The Consumer Financial Protection Board has jettisoned its principal outside advisory group, an action widely interpreted as a sign of the financial regulator’s diminishing interest in championing strong consumer rights in the financial sector.
In a letter dated June 6, CFPB Acting Director Mick Mulvaney informed current members of the Consumer Advisory Board, a panel of attorneys and banking industry experts, that their services would no longer be required.
Also released from their advisory duties were members of the CFPB’s Community Bank Advisory Council and Credit Union Advisory Council.
Mulvaney’s office explained that the CFPB will reorganize the advisory groups into smaller units at a later date. Mulvaney’s letter informed CAB members that they were not eligible to apply for positions on the newly created boards.
The purpose of the smaller advisory boards is to “increase high quality feedback,” the letter said. Mulvaney also wrote the CFPB would be holding a greater number of town halls and roundtable discussions than it had in the past.
The CFPB’s consumer advisory boards were created in 2010 by the Dodd–Frank Wall Street Reform and Consumer Protection Act, a measure designed to promote financial stability in the wake of the 2007-2008 financial crisis, considered by many economists to have been the worst financial crisis since the Great Depression.
Section 1014(a) of the Dodd-Frank Act requires the CAB to convene two times a year to fulfill its purpose to “advise and consult with the [CFPB] in the exercise of its functions under the Federal consumer financial laws and to provide information on emerging practices in the consumer financial products and services industry, including regional trends, concerns and other relevant information.”
The CAB has not met since Mulvaney was appointed Acting Director in November 2017.
Dissenting Views Swept Out
Legal experts saw Mulvaney’s action as a sign that the CFPB is less willing to consider the pro-consumer views that typified policymaking during former Director Richard Cordray’s tenure.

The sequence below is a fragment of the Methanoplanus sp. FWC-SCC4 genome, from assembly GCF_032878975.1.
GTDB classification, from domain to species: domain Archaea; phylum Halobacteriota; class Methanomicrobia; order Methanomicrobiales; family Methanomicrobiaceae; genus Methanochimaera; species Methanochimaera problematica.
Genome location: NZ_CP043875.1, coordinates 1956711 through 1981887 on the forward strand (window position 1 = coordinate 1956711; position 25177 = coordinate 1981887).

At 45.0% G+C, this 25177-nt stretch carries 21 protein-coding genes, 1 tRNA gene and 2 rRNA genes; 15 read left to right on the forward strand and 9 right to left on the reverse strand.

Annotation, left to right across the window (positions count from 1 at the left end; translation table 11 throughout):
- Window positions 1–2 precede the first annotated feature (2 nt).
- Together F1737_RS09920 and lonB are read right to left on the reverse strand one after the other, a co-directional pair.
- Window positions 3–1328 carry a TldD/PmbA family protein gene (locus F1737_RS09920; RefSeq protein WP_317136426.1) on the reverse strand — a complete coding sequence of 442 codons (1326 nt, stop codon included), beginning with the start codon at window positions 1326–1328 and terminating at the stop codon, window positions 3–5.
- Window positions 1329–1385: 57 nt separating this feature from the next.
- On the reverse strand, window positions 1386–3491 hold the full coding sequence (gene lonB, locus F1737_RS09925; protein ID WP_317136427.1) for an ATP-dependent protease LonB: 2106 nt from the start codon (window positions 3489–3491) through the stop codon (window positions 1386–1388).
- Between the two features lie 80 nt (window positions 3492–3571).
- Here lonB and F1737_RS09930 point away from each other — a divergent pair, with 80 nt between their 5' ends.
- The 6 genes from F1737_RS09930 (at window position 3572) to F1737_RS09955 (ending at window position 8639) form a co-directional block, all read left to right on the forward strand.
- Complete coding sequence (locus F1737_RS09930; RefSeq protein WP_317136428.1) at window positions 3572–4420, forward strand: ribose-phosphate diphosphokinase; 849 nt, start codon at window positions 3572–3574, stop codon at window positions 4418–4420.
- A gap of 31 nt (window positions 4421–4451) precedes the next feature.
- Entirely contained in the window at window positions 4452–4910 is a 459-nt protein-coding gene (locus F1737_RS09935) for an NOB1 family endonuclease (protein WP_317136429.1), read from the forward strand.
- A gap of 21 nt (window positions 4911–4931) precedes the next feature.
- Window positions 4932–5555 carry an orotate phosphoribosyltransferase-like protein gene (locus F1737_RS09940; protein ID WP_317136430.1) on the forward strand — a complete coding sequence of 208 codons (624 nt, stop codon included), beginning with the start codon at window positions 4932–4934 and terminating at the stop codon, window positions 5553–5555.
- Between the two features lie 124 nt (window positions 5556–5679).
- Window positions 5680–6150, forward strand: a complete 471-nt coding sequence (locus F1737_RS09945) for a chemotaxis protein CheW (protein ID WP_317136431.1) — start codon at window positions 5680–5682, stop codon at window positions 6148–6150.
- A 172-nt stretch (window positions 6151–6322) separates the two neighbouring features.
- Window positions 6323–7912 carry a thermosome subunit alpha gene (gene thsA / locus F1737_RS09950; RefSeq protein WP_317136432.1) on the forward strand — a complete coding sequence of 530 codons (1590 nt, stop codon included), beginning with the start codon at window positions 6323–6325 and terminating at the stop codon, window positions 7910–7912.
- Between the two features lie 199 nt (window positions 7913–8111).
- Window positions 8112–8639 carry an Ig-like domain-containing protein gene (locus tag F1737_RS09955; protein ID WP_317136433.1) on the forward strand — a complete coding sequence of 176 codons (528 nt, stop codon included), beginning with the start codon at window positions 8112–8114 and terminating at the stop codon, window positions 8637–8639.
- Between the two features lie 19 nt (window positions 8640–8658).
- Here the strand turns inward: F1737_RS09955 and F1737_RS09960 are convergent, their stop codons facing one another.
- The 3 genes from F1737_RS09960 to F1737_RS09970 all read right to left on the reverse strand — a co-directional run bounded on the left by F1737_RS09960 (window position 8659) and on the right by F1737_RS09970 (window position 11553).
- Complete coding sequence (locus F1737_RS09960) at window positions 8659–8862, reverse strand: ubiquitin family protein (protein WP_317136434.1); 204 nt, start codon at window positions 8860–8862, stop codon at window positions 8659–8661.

Joann Needleman, a financial services and regulatory compliance attorney at Clark Hill in Philadelphia and CAB member from 2014-17, suggested that Mulvaney’s action was motivated by a clash of views between some advisory board members and current CFPB policymakers.
“In the past 6 months, many CAB members had disagreements with certain Bureau activities much like I did during my tenure, but I was never asked to leave,” she said. “Advisory Boards cannot and should not be a rubber stamp for if they were they serve no purpose.”
Needleman also lamented that future advisory boards, when created, will not have the benefit of current members’ experience.
Prof. David Reiss, a law professor at the Brooklyn Law School, said that dissolving the CAB in its current form is part of a larger plan to scale back the consumer protection mission of the CFPB.
“Firing the members of the advisory council is just one of many steps he is taking to do that,” he said. “While it is a very visible step, it pales in comparison to the less visible steps he is taking to reduce the Bureau’s enforcement and supervision activities throughout the consumer financial services sector.”
Changes Ahead for CFPB
Mulvaney was a frequent critic of the CFPB during his time in Congress, famously calling it a “sad, sick joke.” Shortly after his arrival at the CFPB, the agency’s mission statement was revised to assert a new focus on financial industry deregulation instead of consumer protection.
Mulvaney, who also serves as Director of the Office of Management and Budget, said June 12 that he expects President Donald Trump to name a permanent CFPB Director by June 22. Mulvaney will continue as Acting Director for most of 2018, allowing time for the Senate to confirm Trump’s director choice.
The firing of the CFPB’s current slate of consumer advisors promises to leave the new Director with wide latitude to staff and re-formulate the mission of the agency’s future advisory panels.